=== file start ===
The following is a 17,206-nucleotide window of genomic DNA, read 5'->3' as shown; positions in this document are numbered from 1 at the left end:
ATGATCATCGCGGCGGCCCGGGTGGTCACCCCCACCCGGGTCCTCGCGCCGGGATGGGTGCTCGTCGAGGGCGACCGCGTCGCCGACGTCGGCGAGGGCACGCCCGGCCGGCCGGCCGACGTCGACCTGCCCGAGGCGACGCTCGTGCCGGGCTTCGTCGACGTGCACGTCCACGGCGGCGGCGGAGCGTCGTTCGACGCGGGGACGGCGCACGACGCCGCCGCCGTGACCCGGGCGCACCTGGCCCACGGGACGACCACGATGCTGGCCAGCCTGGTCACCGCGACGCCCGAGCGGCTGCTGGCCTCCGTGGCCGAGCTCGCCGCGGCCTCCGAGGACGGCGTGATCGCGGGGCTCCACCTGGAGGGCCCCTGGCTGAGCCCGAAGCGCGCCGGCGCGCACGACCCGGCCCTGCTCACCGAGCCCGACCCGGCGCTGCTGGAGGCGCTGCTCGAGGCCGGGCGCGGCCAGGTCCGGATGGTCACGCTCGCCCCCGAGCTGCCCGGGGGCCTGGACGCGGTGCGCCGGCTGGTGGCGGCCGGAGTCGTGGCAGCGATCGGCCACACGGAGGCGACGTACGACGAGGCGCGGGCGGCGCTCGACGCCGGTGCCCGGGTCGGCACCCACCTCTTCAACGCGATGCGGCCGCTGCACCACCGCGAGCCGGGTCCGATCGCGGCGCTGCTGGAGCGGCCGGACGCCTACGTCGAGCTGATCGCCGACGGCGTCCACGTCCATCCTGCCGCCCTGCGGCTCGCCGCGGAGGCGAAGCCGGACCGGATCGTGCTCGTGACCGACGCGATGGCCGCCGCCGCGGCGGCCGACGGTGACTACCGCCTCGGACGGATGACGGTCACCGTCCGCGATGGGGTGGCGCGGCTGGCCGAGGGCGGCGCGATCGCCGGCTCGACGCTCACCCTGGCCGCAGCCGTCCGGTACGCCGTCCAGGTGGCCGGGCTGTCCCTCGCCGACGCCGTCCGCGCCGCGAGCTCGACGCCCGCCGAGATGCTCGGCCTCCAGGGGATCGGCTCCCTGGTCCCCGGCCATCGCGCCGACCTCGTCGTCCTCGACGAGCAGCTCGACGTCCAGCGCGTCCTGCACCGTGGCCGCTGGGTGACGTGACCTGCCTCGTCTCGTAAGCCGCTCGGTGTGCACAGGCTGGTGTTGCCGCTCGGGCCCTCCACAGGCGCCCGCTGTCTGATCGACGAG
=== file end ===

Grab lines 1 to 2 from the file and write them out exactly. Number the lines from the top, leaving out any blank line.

The following is a 17,206-nucleotide window of genomic DNA, read 5'->3' as shown; positions in this document are numbered from 1 at the left end:
ATGATCATCGCGGCGGCCCGGGTGGTCACCCCCACCCGGGTCCTCGCGCCGGGATGGGTGCTCGTCGAGGGCGACCGCGTCGCCGACGTCGGCGAGGGCACGCCCGGCCGGCCGGCCGACGTCGACCTGCCCGAGGCGACGCTCGTGCCGGGCTTCGTCGACGTGCACGTCCACGGCGGCGGCGGAGCGTCGTTCGACGCGGGGACGGCGCACGACGCCGCCGCCGTGACCCGGGCGCACCTGGCCCACGGGACGACCACGATGCTGGCCAGCCTGGTCACCGCGACGCCCGAGCGGCTGCTGGCCTCCGTGGCCGAGCTCGCCGCGGCCTCCGAGGACGGCGTGATCGCGGGGCTCCACCTGGAGGGCCCCTGGCTGAGCCCGAAGCGCGCCGGCGCGCACGACCCGGCCCTGCTCACCGAGCCCGACCCGGCGCTGCTGGAGGCGCTGCTCGAGGCCGGGCGCGGCCAGGTCCGGATGGTCACGCTCGCCCCCGAGCTGCCCGGGGGCCTGGACGCGGTGCGCCGGCTGGTGGCGGCCGGAGTCGTGGCAGCGATCGGCCACACGGAGGCGACGTACGACGAGGCGCGGGCGGCGCTCGACGCCGGTGCCCGGGTCGGCACCCACCTCTTCAACGCGATGCGGCCGCTGCACCACCGCGAGCCGGGTCCGATCGCGGCGCTGCTGGAGCGGCCGGACGCCTACGTCGAGCTGATCGCCGACGGCGTCCACGTCCATCCTGCCGCCCTGCGGCTCGCCGCGGAGGCGAAGCCGGACCGGATCGTGCTCGTGACCGACGCGATGGCCGCCGCCGCGGCGGCCGACGGTGACTACCGCCTCGGACGGATGACGGTCACCGTCCGCGATGGGGTGGCGCGGCTGGCCGAGGGCGGCGCGATCGCCGGCTCGACGCTCACCCTGGCCGCAGCCGTCCGGTACGCCGTCCAGGTGGCCGGGCTGTCCCTCGCCGACGCCGTCCGCGCCGCGAGCTCGACGCCCGCCGAGATGCTCGGCCTCCAGGGGATCGGCTCCCTGGTCCCCGGCCATCGCGCCGACCTCGTCGTCCTCGACGAGCAGCTCGACGTCCAGCGCGTCCTGCACCGTGGCCGCTGGGTGACGTGACCTGCCTCGTCTCGTAAGCCGCTCGGTGTGCACAGGCTGGTGTTGCCGCTCGGGCCCTCCACAGGCGCCCGCTGTCTGATCGACGAG